“We’ve Come So Far With Vaccines, America. Now Keep Going.” (New York Times, July 3):
Seven months after the first shots were authorized for emergency use, 66 percent of adults — more than 100 million people — have received at least one dose. That’s not the 70 percent President Biden was aiming to reach by July 4, but it’s close, and it’s an impressive figure.
It is comforting to be reminded that Joe Biden was the president primarily responsible for the rapid development and purchasing of these vaccines. Uncle Joe takes care of us all!
But it’s too soon to declare total victory. The world is still locked in a desperate race between the coronavirus’s ability to evolve and society’s ability to vaccinate, and America’s lead in that race is precarious. The virus is evolving quickly and efficiently. Given enough time and enough susceptible hosts, it could still mutate its way around the human immune response and beyond the ability of existing vaccines to help. If that happens, the United States, and any other nations that have made such progress, will be forced backward.
If the vaccine evolves quickly and efficiently, what is the point of a vaccination project? If everyone in the U.S. were vaccinated tomorrow against all of the version of SARS-CoV-2 that exist in the U.S., wouldn’t a new variant arrive through the fully open southern border on Monday? From “Biden administration reverses Trump-era asylum policies” (Politico):
The Biden administration is reversing a series of Trump-era immigration rulings that narrowed asylum standards by denying protection to victims of domestic violence and those who said they were threatened by gangs in their home country.
In other words, anyone who can utter the words “my spouse hit me” or “a gang wants to kill me” is entitled to live in the U.S. for at least several years until a judge evaluates the truth of the statement (absent psychic powers, how is a judge supposed to figure this out?). Several years is certainly long enough to spread mutated SARS-CoV-2.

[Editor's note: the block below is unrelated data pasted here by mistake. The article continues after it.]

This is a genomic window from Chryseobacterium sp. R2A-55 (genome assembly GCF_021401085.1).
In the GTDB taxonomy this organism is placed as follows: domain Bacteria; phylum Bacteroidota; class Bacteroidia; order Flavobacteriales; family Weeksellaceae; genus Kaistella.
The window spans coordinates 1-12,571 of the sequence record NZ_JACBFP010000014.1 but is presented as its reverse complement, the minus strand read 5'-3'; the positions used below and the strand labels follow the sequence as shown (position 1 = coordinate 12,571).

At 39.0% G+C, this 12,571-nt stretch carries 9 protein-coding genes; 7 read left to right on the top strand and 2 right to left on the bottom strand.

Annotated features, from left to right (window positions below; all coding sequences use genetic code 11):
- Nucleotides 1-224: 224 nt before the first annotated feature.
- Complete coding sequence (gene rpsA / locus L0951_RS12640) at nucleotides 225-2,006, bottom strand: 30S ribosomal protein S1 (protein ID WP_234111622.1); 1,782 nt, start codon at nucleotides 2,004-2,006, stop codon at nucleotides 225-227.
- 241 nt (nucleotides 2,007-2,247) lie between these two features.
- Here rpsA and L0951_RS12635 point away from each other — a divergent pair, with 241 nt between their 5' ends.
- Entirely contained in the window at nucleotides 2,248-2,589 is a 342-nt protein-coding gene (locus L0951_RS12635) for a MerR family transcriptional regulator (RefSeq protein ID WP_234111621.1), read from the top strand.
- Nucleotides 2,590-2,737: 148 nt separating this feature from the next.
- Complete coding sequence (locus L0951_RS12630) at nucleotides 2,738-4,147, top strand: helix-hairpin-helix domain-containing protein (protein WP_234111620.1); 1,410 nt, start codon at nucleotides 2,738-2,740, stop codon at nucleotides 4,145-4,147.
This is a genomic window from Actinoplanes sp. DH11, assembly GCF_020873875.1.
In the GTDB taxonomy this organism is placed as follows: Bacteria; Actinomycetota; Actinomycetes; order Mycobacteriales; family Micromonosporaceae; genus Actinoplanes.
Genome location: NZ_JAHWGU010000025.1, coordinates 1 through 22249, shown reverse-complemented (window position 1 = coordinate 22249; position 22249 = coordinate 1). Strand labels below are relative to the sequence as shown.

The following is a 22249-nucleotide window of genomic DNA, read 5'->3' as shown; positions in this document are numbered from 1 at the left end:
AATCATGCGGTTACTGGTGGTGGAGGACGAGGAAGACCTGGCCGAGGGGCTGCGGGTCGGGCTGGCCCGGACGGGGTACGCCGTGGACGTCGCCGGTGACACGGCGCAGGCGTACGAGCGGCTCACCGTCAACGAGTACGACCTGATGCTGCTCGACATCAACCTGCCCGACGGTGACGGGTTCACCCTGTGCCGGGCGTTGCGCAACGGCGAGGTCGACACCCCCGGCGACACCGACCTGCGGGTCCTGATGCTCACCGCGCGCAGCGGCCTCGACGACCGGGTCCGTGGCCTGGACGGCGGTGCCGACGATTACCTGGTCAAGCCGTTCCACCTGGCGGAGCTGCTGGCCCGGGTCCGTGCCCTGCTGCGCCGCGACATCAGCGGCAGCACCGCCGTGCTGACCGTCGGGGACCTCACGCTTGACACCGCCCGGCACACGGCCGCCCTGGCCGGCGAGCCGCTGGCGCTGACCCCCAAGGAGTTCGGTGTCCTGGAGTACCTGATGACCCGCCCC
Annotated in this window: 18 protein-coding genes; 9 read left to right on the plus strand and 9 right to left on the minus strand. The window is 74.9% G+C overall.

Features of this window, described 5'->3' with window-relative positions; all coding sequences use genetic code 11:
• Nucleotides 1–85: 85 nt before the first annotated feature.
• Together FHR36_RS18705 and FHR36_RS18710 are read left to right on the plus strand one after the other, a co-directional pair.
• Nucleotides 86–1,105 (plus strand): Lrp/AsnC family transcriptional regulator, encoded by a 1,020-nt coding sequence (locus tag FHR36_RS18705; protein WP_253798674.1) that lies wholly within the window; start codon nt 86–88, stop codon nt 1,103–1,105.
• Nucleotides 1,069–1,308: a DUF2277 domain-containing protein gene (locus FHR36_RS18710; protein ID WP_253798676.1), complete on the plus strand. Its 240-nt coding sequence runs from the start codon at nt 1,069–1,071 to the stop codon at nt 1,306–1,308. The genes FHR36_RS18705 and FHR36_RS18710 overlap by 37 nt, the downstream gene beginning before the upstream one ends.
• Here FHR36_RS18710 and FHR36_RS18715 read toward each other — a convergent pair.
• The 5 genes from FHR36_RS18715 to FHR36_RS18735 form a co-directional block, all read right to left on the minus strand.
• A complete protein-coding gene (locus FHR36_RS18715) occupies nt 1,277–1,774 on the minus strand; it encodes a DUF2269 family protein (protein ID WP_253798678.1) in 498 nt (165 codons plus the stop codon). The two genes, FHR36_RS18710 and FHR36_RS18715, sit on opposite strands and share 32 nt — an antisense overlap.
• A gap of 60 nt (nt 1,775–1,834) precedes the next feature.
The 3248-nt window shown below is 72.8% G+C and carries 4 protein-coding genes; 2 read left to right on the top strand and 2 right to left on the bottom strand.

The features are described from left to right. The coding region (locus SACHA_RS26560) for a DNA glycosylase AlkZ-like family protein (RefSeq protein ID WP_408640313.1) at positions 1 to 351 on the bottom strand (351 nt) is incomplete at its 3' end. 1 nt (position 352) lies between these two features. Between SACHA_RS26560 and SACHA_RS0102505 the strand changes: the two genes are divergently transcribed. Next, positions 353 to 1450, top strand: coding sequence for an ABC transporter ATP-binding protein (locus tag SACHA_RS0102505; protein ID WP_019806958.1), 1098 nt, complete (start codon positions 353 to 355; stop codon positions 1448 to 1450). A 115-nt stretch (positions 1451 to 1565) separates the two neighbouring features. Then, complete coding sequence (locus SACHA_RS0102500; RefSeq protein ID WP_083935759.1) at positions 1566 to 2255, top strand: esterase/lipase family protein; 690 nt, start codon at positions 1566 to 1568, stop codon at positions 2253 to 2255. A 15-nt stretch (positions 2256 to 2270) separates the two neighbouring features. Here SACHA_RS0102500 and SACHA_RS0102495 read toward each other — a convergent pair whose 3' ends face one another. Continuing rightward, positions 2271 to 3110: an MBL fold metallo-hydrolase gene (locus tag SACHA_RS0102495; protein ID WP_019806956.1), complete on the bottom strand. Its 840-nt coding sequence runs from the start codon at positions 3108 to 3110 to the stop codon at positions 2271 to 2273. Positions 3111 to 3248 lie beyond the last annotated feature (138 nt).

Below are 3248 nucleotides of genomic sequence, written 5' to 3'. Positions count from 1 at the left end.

(The border is perhaps not “fully open” given that Kamala Harris tells migrants not to come to our party with some strong words.)
We don’t believe that if we gave 100 percent of humanity a flu shot we would eliminate influenza, right? Why do we believe that we can beat a “virus [that] is evolving quickly and efficiently” with our fairly sluggish vaccine system?
The scientists at Facebook told me, on April 30, that we can “end the pandemic” by adding a vaccine profile frame (Facebook previously granted FDA approval to vaccines):
What about Facebook today?
I would so love to meet the folks who believe the things that Facebook says aren’t true! Separately, one thing that is interesting about Facebook’s scientific information campaign is that it isn’t signed. Plainly Facebook has a deep bench of medical expertise, but who are the physicians and public health PhDs who authored the material that Facebook puts out? A typical newspaper article is signed by a journalist or two and approved by an editor whose name can be looked up. Quotes and opinions in the article will generally be attributed to a person whose professional background can be researched.
Circling back to the original topic… How is it possible to simultaneously believe that the virus is evolving rapidly and efficiently AND that vaccinations against a particular genotype (or set of genotypes) will prevent the virus from thriving?
- Nextstrain’s animated evolution
- Coronavirus kills the vaccinated in the UK, but not in the U.S.
- “CDC says roughly 4,100 people have been hospitalized or died with Covid breakthrough infections after vaccination” (CNBC, June 25)
- “The Domestic Violence Parallel Track” (a favorable de facto divorce, in which the plaintiff obtains house, kids, and cash flow, can be obtained in one day via a domestic violence claim)
- Au pair to green card (domestic violence allegations are the key to a fast track green card)